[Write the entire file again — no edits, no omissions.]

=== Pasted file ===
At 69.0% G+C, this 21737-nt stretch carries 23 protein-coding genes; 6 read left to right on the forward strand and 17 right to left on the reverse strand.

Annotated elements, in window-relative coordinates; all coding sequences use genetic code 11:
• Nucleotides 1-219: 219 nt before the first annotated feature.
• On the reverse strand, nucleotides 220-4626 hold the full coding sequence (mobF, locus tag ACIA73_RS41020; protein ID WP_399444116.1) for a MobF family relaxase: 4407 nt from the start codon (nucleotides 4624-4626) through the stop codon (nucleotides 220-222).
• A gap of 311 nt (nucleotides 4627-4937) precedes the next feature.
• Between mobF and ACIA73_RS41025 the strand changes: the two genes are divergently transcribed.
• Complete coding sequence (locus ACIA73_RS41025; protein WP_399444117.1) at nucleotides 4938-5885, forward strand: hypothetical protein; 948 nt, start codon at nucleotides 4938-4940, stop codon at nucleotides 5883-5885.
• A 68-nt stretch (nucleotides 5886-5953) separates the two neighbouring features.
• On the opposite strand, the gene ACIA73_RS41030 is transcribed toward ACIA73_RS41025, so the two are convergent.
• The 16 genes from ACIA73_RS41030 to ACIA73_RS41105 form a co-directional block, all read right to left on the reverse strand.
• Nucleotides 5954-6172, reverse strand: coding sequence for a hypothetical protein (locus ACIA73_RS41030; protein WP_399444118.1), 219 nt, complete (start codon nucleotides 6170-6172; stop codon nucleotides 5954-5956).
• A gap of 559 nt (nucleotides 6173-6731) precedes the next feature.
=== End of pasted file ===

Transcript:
At 69.0% G+C, this 21737-nt stretch carries 23 protein-coding genes; 6 read left to right on the forward strand and 17 right to left on the reverse strand.

Annotated elements, in window-relative coordinates; all coding sequences use genetic code 11:
• Nucleotides 1-219: 219 nt before the first annotated feature.
• On the reverse strand, nucleotides 220-4626 hold the full coding sequence (mobF, locus tag ACIA73_RS41020; protein ID WP_399444116.1) for a MobF family relaxase: 4407 nt from the start codon (nucleotides 4624-4626) through the stop codon (nucleotides 220-222).
• A gap of 311 nt (nucleotides 4627-4937) precedes the next feature.
• Between mobF and ACIA73_RS41025 the strand changes: the two genes are divergently transcribed.
• Complete coding sequence (locus ACIA73_RS41025; protein WP_399444117.1) at nucleotides 4938-5885, forward strand: hypothetical protein; 948 nt, start codon at nucleotides 4938-4940, stop codon at nucleotides 5883-5885.
• A 68-nt stretch (nucleotides 5886-5953) separates the two neighbouring features.
• On the opposite strand, the gene ACIA73_RS41030 is transcribed toward ACIA73_RS41025, so the two are convergent.
• The 16 genes from ACIA73_RS41030 to ACIA73_RS41105 form a co-directional block, all read right to left on the reverse strand.
• Nucleotides 5954-6172, reverse strand: coding sequence for a hypothetical protein (locus ACIA73_RS41030; protein WP_399444118.1), 219 nt, complete (start codon nucleotides 6170-6172; stop codon nucleotides 5954-5956).
• A gap of 559 nt (nucleotides 6173-6731) precedes the next feature.